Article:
In the mode of operation of the dolly in moving from one target to another under the dead reckoning procedure, the dolly microcomputer continually subtracts the actual position of the motor, as read from the respective encoder, from a position demand signal received via the serial link 172 from the control computer 162 to obtain a position error signal, and commands the amplifier of the respective servo to produce a motor velocity proportional to the position error.
For steering, in accordance with the second embodiment of the invention, the wheels are all aligned in parallel and turned in parallel during this first mode of operation in moving the dolly from one target to the immediate vicinity of another target. The propulsion motors 196, 196' and 196" for propulsion of the respective wheels 42 are all disposed in parallel and receive the same propulsion power from the propulsion control servo.
The four photosensors 18 that sense the respective targets 20, are also connected to the microcomputer 180 via standard binary input ports, and signals from the optosensors take over control of the propulsion control servo 190 and steering control servo 180 from the demand signal received via the serial link, during the second mode of operation in which the dolly is exactly located over the target 20 under closed loop control.
Acceleration and turning of the wheels of the dolly are controllable in a conventional manner with a conventional joystick panel 160, dolly control computer 162 and dolly 10 with wheel assemblies 30. The joystick of the joystick panel 160 has two axes of freedom. When moved fore and aft, signals are sent via the dolly control computer to the propulsion control servo causing the dolly to move forward and backward, with a velocity proportional to the stick displacement. When the stick is moved side to side, signals are sent to the steering servo 182 via the control dolly computer 162 to cause the dolly wheels to turn, parallel to each other, progressively to the left or right at a rate proportional to the displacement of the stick. The stick is spring biased so that when released, the spring returns to its central location and the dolly is caused to stop moving, but the wheels stay in the direction they were pointed.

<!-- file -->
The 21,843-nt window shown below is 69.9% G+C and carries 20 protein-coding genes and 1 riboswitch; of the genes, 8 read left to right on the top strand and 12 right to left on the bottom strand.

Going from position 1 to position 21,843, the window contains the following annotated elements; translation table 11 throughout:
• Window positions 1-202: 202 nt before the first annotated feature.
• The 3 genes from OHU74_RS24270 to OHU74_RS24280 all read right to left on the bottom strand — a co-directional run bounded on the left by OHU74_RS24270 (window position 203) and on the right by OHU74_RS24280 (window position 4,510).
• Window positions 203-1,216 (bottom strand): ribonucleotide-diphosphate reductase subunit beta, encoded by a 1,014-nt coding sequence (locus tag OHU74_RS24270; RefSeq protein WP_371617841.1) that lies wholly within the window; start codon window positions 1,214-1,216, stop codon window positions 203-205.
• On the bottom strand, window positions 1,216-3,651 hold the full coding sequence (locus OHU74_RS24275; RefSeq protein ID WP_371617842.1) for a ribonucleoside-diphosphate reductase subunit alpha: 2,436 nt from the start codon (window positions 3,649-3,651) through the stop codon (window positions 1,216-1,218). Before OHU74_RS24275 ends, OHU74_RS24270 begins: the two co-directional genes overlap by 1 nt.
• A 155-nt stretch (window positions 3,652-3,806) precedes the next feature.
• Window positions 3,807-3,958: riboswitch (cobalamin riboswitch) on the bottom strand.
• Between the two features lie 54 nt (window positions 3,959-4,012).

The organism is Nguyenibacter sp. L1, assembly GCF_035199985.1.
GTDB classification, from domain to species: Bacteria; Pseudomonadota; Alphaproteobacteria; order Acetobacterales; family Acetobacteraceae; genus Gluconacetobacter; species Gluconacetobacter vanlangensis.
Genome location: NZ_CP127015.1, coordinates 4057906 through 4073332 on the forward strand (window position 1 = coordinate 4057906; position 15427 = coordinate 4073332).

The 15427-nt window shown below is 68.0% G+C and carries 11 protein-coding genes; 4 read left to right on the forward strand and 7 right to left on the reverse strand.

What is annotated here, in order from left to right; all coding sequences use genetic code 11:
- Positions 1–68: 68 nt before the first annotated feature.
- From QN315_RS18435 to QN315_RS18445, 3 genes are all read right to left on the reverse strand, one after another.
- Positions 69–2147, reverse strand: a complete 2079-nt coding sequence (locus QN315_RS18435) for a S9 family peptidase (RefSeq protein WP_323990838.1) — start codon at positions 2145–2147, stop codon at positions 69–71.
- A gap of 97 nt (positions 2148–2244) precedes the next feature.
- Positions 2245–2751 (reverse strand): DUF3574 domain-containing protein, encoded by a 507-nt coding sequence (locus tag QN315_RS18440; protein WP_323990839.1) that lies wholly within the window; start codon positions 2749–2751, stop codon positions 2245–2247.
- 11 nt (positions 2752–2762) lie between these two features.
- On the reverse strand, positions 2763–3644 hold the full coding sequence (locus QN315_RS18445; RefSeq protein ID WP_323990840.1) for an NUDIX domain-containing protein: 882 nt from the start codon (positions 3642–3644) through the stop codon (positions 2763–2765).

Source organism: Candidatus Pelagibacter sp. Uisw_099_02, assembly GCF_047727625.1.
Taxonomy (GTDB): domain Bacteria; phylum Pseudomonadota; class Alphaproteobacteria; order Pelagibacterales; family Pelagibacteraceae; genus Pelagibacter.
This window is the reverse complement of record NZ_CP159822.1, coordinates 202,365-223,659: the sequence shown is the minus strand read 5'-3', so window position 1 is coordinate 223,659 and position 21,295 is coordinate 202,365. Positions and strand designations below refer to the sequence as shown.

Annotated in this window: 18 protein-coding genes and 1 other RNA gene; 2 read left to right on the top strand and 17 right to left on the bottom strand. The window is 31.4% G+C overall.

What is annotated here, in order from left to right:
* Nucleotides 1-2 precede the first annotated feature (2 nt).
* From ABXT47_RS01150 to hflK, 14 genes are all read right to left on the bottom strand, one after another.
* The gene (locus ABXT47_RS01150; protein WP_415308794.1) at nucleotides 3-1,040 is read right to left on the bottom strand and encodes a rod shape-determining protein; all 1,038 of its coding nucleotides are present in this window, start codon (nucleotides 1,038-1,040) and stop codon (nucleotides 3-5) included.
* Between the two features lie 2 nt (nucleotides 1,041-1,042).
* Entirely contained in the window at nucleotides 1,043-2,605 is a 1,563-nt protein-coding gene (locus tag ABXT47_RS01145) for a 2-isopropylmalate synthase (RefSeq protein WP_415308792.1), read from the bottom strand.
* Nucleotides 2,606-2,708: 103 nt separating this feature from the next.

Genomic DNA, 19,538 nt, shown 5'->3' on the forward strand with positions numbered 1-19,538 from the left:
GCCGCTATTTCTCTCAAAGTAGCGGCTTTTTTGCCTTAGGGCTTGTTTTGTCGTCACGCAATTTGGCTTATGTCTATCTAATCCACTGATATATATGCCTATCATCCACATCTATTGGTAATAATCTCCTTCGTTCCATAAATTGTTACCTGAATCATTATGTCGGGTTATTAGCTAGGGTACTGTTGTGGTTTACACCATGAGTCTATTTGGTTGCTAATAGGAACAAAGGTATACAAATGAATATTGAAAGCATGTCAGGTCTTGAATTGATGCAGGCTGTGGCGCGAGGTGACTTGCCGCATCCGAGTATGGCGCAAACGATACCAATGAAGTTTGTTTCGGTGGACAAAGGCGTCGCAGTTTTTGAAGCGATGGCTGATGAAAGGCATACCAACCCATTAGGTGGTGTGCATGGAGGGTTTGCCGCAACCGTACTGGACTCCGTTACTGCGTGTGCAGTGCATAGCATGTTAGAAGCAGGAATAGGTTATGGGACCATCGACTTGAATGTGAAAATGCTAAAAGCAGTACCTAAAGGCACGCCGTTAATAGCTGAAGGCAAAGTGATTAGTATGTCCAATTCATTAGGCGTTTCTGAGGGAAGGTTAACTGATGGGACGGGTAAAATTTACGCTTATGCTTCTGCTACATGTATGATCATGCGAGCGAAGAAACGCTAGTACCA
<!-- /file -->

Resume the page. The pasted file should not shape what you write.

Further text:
In order to teach a movement of a dolly from one target to another, the dolly must first be properly aligned both in location and angle with respect to the first target. When the operator is ready to commence a move for purposes of teaching, he depresses a start button on the joystick panel 160, and proceed to guide the dolly across the floor with the control stick on the joystick panel guiding the dolly so as to avoid obstacles and park the dolly reasonably close to the destination target, whereupon a stop button on the joystick panel 160 is depressed.
Prior to moving the dolly for purposes of teaching, the dolly control computer 162 provides an inquiry signal to the operation asking the name (identification) of the dolly move. As a safety measure, the name comprises names (identification) of the start and destination targets being traversed. Move names should be first verified to ensure that the move is compatible with the starting position.